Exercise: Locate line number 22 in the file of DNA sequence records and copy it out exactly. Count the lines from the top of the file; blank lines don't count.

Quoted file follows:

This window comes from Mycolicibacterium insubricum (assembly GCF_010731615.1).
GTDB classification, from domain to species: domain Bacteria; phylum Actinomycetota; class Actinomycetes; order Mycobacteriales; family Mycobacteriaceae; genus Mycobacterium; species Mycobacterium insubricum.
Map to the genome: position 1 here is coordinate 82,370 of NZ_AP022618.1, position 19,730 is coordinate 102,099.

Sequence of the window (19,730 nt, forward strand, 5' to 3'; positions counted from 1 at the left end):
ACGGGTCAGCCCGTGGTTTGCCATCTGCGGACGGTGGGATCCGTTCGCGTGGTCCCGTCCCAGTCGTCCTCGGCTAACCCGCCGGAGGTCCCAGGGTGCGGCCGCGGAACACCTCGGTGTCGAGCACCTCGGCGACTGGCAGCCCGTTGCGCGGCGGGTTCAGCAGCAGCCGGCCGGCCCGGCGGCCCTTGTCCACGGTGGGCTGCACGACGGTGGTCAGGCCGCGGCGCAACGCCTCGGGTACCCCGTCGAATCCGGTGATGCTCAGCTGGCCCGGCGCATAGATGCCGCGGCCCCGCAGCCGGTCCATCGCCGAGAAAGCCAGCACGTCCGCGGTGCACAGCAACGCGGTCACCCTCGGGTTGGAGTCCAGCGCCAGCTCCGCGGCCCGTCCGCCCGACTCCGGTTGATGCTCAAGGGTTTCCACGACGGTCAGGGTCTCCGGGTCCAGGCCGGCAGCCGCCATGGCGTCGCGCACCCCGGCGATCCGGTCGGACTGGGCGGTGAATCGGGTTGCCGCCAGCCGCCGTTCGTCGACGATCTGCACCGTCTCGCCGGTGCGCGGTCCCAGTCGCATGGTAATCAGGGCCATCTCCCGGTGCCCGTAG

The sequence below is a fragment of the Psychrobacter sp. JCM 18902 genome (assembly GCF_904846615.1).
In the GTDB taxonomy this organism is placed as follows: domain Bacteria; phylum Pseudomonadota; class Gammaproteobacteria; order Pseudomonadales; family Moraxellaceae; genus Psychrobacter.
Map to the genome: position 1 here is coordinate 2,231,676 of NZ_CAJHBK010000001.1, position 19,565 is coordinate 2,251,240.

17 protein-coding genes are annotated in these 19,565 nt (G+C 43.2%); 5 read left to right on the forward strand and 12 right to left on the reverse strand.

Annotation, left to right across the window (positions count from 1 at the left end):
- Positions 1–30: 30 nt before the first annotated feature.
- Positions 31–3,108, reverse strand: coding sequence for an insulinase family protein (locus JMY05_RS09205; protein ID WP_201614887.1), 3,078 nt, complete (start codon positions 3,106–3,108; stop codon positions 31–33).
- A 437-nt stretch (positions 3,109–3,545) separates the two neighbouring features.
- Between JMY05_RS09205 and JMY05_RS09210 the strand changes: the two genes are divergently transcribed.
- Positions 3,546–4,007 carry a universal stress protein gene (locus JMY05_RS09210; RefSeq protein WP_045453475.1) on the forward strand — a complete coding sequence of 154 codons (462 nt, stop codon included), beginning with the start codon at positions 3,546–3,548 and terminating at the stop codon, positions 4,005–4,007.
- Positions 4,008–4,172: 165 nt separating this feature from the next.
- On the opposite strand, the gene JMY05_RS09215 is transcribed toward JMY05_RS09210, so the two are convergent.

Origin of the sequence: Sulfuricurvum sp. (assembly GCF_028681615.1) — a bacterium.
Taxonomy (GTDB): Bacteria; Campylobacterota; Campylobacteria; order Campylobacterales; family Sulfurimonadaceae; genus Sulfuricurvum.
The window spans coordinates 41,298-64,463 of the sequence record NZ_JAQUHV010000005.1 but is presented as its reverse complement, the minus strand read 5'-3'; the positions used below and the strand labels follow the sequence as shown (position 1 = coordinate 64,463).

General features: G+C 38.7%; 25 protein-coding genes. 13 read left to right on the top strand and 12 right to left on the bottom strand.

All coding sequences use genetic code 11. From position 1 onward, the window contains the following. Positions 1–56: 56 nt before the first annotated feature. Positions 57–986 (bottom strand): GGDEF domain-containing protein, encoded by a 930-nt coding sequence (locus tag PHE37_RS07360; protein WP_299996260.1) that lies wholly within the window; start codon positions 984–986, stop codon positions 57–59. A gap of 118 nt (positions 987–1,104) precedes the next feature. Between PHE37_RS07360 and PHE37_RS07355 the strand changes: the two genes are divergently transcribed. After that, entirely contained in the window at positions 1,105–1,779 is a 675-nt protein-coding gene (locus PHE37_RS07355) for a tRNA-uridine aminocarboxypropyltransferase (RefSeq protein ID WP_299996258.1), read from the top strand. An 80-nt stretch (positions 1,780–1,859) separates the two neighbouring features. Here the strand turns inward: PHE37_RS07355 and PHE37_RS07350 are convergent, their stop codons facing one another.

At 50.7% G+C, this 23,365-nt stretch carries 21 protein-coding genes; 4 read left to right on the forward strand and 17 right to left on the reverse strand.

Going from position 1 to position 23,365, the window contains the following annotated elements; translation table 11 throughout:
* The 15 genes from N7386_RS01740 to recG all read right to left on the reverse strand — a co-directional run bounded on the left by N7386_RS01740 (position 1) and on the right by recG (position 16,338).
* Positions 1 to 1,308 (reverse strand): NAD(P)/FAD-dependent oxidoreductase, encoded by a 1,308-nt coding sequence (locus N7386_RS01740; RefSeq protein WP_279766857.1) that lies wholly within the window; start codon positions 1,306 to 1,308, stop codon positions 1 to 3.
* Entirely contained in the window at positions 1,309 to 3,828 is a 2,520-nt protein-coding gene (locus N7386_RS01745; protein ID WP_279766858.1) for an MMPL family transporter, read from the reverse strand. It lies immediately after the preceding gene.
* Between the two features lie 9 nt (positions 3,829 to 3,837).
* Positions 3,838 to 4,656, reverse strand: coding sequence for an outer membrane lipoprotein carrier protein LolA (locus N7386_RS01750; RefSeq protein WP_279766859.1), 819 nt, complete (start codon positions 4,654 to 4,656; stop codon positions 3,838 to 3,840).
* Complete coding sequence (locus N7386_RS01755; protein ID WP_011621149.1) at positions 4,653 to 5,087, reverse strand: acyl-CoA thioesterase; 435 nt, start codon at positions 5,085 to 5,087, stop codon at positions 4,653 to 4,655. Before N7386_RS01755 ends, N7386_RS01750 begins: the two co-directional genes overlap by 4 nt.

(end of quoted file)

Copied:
All coding sequences use genetic code 11. From position 1 onward, the window contains the following. Positions 1–56: 56 nt before the first annotated feature. Positions 57–986 (bottom strand): GGDEF domain-containing protein, encoded by a 930-nt coding sequence (locus tag PHE37_RS07360; protein WP_299996260.1) that lies wholly within the window; start codon positions 984–986, stop codon positions 57–59. A gap of 118 nt (positions 987–1,104) precedes the next feature. Between PHE37_RS07360 and PHE37_RS07355 the strand changes: the two genes are divergently transcribed. After that, entirely contained in the window at positions 1,105–1,779 is a 675-nt protein-coding gene (locus PHE37_RS07355) for a tRNA-uridine aminocarboxypropyltransferase (RefSeq protein ID WP_299996258.1), read from the top strand. An 80-nt stretch (positions 1,780–1,859) separates the two neighbouring features. Here the strand turns inward: PHE37_RS07355 and PHE37_RS07350 are convergent, their stop codons facing one another.